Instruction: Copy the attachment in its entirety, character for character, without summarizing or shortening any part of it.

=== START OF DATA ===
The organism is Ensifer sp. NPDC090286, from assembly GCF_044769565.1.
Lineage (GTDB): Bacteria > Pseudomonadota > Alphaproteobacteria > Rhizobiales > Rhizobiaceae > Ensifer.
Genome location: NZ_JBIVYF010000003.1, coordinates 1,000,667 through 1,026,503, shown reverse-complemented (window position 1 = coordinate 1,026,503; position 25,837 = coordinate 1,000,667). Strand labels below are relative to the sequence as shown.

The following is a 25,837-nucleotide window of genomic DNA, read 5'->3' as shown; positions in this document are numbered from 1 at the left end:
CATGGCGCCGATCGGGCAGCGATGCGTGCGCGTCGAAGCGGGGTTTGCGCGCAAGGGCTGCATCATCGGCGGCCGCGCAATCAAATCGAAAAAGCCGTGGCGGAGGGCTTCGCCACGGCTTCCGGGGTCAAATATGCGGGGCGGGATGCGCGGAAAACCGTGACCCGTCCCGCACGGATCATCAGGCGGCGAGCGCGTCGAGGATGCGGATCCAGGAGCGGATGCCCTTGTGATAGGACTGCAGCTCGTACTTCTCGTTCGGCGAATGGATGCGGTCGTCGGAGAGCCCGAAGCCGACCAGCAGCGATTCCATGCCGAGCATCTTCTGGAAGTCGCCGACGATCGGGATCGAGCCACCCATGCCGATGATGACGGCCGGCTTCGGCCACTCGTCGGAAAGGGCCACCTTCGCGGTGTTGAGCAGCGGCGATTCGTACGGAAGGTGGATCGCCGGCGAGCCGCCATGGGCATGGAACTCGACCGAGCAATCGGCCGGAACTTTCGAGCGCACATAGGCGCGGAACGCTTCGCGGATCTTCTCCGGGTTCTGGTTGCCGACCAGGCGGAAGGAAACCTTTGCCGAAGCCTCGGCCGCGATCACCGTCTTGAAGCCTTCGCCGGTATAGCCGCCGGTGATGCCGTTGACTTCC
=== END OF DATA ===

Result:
The organism is Ensifer sp. NPDC090286, from assembly GCF_044769565.1.
Lineage (GTDB): Bacteria > Pseudomonadota > Alphaproteobacteria > Rhizobiales > Rhizobiaceae > Ensifer.
Genome location: NZ_JBIVYF010000003.1, coordinates 1,000,667 through 1,026,503, shown reverse-complemented (window position 1 = coordinate 1,026,503; position 25,837 = coordinate 1,000,667). Strand labels below are relative to the sequence as shown.

The following is a 25,837-nucleotide window of genomic DNA, read 5'->3' as shown; positions in this document are numbered from 1 at the left end:
CATGGCGCCGATCGGGCAGCGATGCGTGCGCGTCGAAGCGGGGTTTGCGCGCAAGGGCTGCATCATCGGCGGCCGCGCAATCAAATCGAAAAAGCCGTGGCGGAGGGCTTCGCCACGGCTTCCGGGGTCAAATATGCGGGGCGGGATGCGCGGAAAACCGTGACCCGTCCCGCACGGATCATCAGGCGGCGAGCGCGTCGAGGATGCGGATCCAGGAGCGGATGCCCTTGTGATAGGACTGCAGCTCGTACTTCTCGTTCGGCGAATGGATGCGGTCGTCGGAGAGCCCGAAGCCGACCAGCAGCGATTCCATGCCGAGCATCTTCTGGAAGTCGCCGACGATCGGGATCGAGCCACCCATGCCGATGATGACGGCCGGCTTCGGCCACTCGTCGGAAAGGGCCACCTTCGCGGTGTTGAGCAGCGGCGATTCGTACGGAAGGTGGATCGCCGGCGAGCCGCCATGGGCATGGAACTCGACCGAGCAATCGGCCGGAACTTTCGAGCGCACATAGGCGCGGAACGCTTCGCGGATCTTCTCCGGGTTCTGGTTGCCGACCAGGCGGAAGGAAACCTTTGCCGAAGCCTCGGCCGCGATCACCGTCTTGAAGCCTTCGCCGGTATAGCCGCCGGTGATGCCGTTGACTTCC